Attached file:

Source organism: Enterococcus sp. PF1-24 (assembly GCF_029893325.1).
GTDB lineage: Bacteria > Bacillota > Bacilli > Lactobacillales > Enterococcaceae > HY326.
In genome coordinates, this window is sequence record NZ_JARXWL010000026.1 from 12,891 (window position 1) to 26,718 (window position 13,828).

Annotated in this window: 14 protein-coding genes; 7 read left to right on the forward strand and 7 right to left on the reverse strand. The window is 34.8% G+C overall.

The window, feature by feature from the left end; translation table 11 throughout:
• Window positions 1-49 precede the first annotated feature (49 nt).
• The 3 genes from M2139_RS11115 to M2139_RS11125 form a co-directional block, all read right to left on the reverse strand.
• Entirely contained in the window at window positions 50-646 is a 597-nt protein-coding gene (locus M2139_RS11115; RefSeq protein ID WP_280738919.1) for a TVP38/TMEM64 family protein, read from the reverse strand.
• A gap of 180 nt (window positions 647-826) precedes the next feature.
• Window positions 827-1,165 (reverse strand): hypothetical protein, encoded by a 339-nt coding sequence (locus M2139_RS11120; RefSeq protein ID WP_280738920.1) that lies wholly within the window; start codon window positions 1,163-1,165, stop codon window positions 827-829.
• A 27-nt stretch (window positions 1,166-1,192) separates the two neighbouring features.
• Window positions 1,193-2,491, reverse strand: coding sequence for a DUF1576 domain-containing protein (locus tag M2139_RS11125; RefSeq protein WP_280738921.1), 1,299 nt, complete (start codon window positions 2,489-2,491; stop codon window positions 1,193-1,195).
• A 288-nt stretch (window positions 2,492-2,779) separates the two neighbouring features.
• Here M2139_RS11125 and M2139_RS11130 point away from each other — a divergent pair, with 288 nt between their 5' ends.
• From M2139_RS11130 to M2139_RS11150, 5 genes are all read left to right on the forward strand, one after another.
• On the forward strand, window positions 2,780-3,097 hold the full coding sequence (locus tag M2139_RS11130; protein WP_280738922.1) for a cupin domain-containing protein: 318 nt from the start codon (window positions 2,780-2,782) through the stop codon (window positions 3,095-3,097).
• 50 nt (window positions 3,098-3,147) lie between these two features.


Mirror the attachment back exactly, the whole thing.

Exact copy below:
Source organism: Enterococcus sp. PF1-24 (assembly GCF_029893325.1).
GTDB lineage: Bacteria > Bacillota > Bacilli > Lactobacillales > Enterococcaceae > HY326.
In genome coordinates, this window is sequence record NZ_JARXWL010000026.1 from 12,891 (window position 1) to 26,718 (window position 13,828).

Annotated in this window: 14 protein-coding genes; 7 read left to right on the forward strand and 7 right to left on the reverse strand. The window is 34.8% G+C overall.

The window, feature by feature from the left end; translation table 11 throughout:
• Window positions 1-49 precede the first annotated feature (49 nt).
• The 3 genes from M2139_RS11115 to M2139_RS11125 form a co-directional block, all read right to left on the reverse strand.
• Entirely contained in the window at window positions 50-646 is a 597-nt protein-coding gene (locus M2139_RS11115; RefSeq protein ID WP_280738919.1) for a TVP38/TMEM64 family protein, read from the reverse strand.
• A gap of 180 nt (window positions 647-826) precedes the next feature.
• Window positions 827-1,165 (reverse strand): hypothetical protein, encoded by a 339-nt coding sequence (locus M2139_RS11120; RefSeq protein ID WP_280738920.1) that lies wholly within the window; start codon window positions 1,163-1,165, stop codon window positions 827-829.
• A 27-nt stretch (window positions 1,166-1,192) separates the two neighbouring features.
• Window positions 1,193-2,491, reverse strand: coding sequence for a DUF1576 domain-containing protein (locus tag M2139_RS11125; RefSeq protein WP_280738921.1), 1,299 nt, complete (start codon window positions 2,489-2,491; stop codon window positions 1,193-1,195).
• A 288-nt stretch (window positions 2,492-2,779) separates the two neighbouring features.
• Here M2139_RS11125 and M2139_RS11130 point away from each other — a divergent pair, with 288 nt between their 5' ends.
• From M2139_RS11130 to M2139_RS11150, 5 genes are all read left to right on the forward strand, one after another.
• On the forward strand, window positions 2,780-3,097 hold the full coding sequence (locus tag M2139_RS11130; protein WP_280738922.1) for a cupin domain-containing protein: 318 nt from the start codon (window positions 2,780-2,782) through the stop codon (window positions 3,095-3,097).
• 50 nt (window positions 3,098-3,147) lie between these two features.